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  1. #1
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    Default Cinema is experimenting with new subjects: Deepti Naval

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    Veteran actress Deepti Naval, who is known for portraying strong characters onscreen, says Hindi cinema is going through its best phase now where strong content is part of the mainstream.

    Deepti, 55, who was one of the prominent faces of parallel cinema in the 70s' and 80s', said now cinema often talks about the social and political issues which were never discussed earlier.

    "In our times, cinema used to be innocent and they didn't have a technically sharp language. But now, content is strong in films and they have become mainstream. Cinema is experimenting with subjects. Films like 'Vicky Donor' and 'Inkaar' have discussed those issues which we never thought of bringing on the silver screen.

    "The society has opened up now. Issues about a person's sexuality is coming out of the closet. People are ready to acknowledge it and address it. Relevant issues are being talked about in films," Deepti told .

    The actress will be seen in a lead role after a long time in the upcoming 'Listen Amaya'. Directed by debut filmmaker Avinash Kumar Singh, the film is about the relationship between a widow and her daughter and what happens when the mother falls in love with a man.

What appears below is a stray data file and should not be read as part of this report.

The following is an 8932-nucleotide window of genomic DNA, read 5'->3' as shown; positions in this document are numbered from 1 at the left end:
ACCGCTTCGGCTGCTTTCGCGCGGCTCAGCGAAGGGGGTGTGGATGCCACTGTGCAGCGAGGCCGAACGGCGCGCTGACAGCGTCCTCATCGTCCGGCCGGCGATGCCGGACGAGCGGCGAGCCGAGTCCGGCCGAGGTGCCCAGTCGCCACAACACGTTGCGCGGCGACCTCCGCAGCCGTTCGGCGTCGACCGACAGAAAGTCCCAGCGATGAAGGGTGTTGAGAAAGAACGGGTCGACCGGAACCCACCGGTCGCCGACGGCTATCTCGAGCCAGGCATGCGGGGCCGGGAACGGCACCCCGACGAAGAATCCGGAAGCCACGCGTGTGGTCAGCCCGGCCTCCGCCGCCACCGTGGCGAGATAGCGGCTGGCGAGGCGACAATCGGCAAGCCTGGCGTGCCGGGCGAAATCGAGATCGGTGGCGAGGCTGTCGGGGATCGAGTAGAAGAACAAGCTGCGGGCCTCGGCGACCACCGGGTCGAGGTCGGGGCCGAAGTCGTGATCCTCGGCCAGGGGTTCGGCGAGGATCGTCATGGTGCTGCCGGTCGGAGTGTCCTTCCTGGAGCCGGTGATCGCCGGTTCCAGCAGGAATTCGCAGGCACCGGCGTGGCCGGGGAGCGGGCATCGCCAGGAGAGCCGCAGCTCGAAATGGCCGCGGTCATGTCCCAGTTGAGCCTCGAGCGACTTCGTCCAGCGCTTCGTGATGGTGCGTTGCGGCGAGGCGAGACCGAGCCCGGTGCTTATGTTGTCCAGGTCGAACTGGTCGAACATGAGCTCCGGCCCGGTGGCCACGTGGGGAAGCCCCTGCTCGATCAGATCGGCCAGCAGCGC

Deepti said she agreed to be a part of the film because the film has explored an untouched subject in Hindi Cinema.

    "The premise of the film is very interesting. Since nobody has tackled the subject before, so I decided to be a part of the project. It is a subtle, sensitive film about the bond between a mother and daughter. It's a new area to explore when it comes to Hindi films. Its a day-to-day story of our life and told in an interesting and light vain," she said.

  2. #2

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    Inkaar is a commendable work of cinema that brings to the fore some serious issues concerning the corporate culture. Through the microcosmic world of an advertisement agency, Mishra presents to us the pitiful tale of human detachment thatís slowly becoming a reality. Inkaar with its slow character development, ambiguous themes, and deceptive direction is ought to disappoint an average viewer whose sole purpose is entertainment, but an intelligent viewer who is patient enough to wait for the different layers to unwrap will be rewarded.

    A Potpourri of Vestiges: Inkaar (2013): Indian filmmaker Sudhir Mishra's tale of misunderstood love with shades of Rashomon

 

 

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